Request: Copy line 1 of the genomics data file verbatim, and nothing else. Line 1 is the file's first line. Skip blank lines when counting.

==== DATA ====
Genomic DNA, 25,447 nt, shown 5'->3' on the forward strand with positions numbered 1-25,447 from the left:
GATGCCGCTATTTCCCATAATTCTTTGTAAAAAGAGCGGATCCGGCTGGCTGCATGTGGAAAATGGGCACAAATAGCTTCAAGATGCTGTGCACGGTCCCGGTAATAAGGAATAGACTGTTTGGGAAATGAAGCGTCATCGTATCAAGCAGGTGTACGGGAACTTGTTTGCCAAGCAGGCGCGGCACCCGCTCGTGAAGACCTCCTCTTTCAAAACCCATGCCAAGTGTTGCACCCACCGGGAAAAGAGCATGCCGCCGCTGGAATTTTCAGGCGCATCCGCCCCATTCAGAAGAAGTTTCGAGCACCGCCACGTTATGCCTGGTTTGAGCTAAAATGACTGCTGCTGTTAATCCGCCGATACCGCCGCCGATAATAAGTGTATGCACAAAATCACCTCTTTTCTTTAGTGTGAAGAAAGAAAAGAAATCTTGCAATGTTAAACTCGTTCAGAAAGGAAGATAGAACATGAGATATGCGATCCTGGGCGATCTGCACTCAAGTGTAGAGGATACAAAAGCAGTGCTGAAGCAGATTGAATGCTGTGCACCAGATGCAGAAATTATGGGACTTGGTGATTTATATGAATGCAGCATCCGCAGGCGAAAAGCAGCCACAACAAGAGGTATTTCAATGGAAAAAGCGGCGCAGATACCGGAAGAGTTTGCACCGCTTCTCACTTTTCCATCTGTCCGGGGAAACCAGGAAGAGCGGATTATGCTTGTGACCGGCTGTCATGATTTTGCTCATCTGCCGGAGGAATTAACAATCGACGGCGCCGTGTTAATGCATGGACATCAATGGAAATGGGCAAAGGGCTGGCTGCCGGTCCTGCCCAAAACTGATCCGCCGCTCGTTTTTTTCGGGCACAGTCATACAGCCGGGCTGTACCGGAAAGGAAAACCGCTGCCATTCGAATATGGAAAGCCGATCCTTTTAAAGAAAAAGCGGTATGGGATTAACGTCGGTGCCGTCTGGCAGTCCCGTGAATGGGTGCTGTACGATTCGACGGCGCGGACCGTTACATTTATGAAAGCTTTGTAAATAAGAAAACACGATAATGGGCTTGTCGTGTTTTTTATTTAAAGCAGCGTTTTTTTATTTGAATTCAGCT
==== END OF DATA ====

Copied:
Genomic DNA, 25,447 nt, shown 5'->3' on the forward strand with positions numbered 1-25,447 from the left: